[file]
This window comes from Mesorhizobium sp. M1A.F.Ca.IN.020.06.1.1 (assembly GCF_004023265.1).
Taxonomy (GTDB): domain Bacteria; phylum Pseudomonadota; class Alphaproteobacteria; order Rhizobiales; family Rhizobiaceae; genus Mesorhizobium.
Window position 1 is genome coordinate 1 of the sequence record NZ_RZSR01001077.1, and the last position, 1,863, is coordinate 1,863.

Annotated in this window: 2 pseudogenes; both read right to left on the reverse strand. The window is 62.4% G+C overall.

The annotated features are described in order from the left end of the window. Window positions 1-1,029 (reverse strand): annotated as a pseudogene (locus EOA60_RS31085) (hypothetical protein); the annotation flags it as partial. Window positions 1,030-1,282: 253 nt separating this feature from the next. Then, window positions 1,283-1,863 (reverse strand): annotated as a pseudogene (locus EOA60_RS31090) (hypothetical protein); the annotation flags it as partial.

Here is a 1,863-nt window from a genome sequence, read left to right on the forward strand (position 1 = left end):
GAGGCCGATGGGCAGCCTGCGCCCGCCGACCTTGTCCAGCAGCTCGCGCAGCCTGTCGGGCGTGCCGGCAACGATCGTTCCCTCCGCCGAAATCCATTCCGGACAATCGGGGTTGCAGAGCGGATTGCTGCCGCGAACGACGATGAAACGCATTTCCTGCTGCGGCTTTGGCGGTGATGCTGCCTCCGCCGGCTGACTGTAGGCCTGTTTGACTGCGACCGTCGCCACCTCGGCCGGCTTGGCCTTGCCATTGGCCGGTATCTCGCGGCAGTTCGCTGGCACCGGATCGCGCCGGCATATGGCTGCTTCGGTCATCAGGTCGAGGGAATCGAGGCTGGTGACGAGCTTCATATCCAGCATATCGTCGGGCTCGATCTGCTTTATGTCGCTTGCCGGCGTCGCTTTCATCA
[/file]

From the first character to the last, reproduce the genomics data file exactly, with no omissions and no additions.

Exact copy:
This window comes from Mesorhizobium sp. M1A.F.Ca.IN.020.06.1.1 (assembly GCF_004023265.1).
Taxonomy (GTDB): domain Bacteria; phylum Pseudomonadota; class Alphaproteobacteria; order Rhizobiales; family Rhizobiaceae; genus Mesorhizobium.
Window position 1 is genome coordinate 1 of the sequence record NZ_RZSR01001077.1, and the last position, 1,863, is coordinate 1,863.

Annotated in this window: 2 pseudogenes; both read right to left on the reverse strand. The window is 62.4% G+C overall.

The annotated features are described in order from the left end of the window. Window positions 1-1,029 (reverse strand): annotated as a pseudogene (locus EOA60_RS31085) (hypothetical protein); the annotation flags it as partial. Window positions 1,030-1,282: 253 nt separating this feature from the next. Then, window positions 1,283-1,863 (reverse strand): annotated as a pseudogene (locus EOA60_RS31090) (hypothetical protein); the annotation flags it as partial.

Here is a 1,863-nt window from a genome sequence, read left to right on the forward strand (position 1 = left end):
GAGGCCGATGGGCAGCCTGCGCCCGCCGACCTTGTCCAGCAGCTCGCGCAGCCTGTCGGGCGTGCCGGCAACGATCGTTCCCTCCGCCGAAATCCATTCCGGACAATCGGGGTTGCAGAGCGGATTGCTGCCGCGAACGACGATGAAACGCATTTCCTGCTGCGGCTTTGGCGGTGATGCTGCCTCCGCCGGCTGACTGTAGGCCTGTTTGACTGCGACCGTCGCCACCTCGGCCGGCTTGGCCTTGCCATTGGCCGGTATCTCGCGGCAGTTCGCTGGCACCGGATCGCGCCGGCATATGGCTGCTTCGGTCATCAGGTCGAGGGAATCGAGGCTGGTGACGAGCTTCATATCCAGCATATCGTCGGGCTCGATCTGCTTTATGTCGCTTGCCGGCGTCGCTTTCATCA